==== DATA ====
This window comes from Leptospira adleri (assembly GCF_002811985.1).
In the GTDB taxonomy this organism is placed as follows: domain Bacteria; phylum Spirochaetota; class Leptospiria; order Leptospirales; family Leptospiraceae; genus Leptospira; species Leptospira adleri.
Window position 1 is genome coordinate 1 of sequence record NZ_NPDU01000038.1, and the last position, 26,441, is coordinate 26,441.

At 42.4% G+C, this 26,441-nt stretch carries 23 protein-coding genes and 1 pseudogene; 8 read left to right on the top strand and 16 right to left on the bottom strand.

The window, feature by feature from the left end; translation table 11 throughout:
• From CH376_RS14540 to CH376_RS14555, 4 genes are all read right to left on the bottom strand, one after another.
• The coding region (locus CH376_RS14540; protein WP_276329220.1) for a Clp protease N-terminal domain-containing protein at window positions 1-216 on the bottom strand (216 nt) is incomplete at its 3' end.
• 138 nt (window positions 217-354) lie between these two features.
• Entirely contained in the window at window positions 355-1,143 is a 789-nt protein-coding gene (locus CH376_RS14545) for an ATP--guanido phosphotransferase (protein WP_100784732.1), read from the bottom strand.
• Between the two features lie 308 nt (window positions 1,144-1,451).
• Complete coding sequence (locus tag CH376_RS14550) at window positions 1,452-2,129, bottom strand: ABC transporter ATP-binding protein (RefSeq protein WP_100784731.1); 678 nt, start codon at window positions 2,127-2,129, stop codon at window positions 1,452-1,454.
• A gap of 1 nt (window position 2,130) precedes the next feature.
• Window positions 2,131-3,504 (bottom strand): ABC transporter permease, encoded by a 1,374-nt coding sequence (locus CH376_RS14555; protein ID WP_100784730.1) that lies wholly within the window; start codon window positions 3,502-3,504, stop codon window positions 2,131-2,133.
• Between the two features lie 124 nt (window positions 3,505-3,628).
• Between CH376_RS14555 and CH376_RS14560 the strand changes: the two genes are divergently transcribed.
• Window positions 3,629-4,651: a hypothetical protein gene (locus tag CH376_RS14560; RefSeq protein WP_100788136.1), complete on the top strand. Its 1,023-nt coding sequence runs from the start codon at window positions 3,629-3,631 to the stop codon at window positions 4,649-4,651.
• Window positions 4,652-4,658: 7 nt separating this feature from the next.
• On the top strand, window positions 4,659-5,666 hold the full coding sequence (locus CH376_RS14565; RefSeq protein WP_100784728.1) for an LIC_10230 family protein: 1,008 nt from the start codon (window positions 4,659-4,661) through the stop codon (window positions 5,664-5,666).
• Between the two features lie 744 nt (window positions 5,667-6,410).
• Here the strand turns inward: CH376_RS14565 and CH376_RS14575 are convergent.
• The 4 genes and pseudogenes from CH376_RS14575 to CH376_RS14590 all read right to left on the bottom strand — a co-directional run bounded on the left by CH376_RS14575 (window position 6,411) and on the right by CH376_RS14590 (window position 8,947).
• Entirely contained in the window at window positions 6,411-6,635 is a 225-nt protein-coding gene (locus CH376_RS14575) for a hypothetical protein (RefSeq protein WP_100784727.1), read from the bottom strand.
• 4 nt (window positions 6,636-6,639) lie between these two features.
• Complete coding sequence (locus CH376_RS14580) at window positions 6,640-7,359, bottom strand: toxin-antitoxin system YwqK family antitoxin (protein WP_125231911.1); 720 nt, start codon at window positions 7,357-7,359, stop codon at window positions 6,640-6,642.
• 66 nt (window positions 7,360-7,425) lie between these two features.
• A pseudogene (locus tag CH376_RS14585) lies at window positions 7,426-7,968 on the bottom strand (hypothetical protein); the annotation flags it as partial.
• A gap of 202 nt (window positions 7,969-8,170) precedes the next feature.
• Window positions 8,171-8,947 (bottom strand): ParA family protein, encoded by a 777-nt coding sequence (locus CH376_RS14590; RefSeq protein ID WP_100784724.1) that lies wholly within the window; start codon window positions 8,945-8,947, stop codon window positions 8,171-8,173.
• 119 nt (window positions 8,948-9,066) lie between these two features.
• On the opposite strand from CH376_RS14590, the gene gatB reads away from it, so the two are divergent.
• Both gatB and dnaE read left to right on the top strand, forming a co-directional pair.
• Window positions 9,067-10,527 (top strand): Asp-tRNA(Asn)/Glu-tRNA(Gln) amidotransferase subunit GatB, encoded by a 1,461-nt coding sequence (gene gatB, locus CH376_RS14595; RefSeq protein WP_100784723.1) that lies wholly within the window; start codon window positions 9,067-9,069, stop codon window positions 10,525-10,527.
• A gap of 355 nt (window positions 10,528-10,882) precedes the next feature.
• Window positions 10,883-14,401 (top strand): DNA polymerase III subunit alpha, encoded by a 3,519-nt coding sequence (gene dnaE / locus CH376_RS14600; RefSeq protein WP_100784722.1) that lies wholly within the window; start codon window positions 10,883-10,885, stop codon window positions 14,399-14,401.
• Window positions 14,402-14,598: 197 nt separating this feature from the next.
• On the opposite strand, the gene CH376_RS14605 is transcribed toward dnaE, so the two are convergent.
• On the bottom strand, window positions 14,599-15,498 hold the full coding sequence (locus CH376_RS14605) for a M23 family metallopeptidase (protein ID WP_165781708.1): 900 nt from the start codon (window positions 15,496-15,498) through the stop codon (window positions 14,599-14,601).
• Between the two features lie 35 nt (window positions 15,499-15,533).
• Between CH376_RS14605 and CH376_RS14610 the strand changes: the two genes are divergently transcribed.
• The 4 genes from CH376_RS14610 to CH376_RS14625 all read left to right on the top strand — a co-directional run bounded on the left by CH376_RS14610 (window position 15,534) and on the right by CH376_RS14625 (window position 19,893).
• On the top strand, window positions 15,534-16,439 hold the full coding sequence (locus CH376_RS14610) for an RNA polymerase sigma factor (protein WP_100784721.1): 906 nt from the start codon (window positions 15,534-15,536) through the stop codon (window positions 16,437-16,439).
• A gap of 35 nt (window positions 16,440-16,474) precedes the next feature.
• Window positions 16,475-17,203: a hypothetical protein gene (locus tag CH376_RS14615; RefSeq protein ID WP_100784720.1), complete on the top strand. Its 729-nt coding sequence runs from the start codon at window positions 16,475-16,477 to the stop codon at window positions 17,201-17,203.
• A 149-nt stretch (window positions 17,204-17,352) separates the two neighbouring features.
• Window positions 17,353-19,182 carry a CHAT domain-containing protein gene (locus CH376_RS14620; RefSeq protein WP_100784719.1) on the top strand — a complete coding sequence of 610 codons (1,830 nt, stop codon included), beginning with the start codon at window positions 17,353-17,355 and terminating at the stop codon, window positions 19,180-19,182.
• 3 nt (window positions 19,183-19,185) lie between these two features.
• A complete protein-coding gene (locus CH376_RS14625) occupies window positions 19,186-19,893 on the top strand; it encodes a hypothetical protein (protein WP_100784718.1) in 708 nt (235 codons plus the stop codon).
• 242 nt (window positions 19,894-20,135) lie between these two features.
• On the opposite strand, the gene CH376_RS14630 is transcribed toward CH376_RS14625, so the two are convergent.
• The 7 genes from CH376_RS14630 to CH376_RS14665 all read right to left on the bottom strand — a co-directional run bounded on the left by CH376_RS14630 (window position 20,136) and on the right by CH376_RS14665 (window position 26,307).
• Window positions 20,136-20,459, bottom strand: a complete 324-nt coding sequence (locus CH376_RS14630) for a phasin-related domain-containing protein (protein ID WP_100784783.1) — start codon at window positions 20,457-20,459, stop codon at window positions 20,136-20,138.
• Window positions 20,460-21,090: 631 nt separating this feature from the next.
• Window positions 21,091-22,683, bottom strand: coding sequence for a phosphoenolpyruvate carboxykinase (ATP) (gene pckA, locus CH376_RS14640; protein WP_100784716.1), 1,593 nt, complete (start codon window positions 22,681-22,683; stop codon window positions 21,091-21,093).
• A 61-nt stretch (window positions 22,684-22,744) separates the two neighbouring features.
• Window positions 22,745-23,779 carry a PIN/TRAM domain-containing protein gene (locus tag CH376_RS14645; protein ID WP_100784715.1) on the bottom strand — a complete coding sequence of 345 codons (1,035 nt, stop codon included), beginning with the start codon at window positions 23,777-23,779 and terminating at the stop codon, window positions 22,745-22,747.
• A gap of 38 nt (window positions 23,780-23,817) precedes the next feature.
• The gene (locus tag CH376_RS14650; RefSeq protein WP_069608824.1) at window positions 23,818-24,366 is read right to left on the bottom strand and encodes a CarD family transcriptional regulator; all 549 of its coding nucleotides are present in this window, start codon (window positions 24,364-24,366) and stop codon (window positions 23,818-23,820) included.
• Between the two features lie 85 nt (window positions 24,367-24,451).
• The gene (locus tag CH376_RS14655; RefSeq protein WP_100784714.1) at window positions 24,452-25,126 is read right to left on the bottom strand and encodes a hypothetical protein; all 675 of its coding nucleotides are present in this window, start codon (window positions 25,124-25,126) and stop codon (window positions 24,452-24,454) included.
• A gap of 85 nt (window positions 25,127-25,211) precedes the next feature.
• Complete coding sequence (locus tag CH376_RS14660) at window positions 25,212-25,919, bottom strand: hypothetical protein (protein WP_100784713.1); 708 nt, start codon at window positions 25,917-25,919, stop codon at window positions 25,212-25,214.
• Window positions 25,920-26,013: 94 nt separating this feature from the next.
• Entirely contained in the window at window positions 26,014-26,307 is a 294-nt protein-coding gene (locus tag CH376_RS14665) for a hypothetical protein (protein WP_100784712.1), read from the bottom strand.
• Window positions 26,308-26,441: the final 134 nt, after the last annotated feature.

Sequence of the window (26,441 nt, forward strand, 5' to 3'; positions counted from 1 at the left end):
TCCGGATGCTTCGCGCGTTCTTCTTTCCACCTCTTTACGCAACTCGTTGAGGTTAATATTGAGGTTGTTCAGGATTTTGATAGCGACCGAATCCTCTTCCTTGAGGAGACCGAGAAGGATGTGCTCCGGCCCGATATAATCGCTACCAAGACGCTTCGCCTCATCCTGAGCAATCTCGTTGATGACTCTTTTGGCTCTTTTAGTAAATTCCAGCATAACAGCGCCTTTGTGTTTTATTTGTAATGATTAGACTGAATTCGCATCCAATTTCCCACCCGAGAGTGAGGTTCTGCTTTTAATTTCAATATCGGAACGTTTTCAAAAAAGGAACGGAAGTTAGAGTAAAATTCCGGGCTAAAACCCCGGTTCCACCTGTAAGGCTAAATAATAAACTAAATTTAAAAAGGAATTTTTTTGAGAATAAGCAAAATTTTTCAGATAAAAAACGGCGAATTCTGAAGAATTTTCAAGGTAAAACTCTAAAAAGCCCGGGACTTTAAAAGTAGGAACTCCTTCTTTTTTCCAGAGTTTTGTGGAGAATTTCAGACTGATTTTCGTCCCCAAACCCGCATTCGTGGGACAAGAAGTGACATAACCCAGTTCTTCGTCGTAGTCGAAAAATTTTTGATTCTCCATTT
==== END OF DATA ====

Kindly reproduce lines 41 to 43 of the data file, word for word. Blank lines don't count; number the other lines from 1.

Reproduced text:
• On the top strand, window positions 15,534-16,439 hold the full coding sequence (locus CH376_RS14610) for an RNA polymerase sigma factor (protein WP_100784721.1): 906 nt from the start codon (window positions 15,534-15,536) through the stop codon (window positions 16,437-16,439).
• A gap of 35 nt (window positions 16,440-16,474) precedes the next feature.
• Window positions 16,475-17,203: a hypothetical protein gene (locus tag CH376_RS14615; RefSeq protein ID WP_100784720.1), complete on the top strand. Its 729-nt coding sequence runs from the start codon at window positions 16,475-16,477 to the stop codon at window positions 17,201-17,203.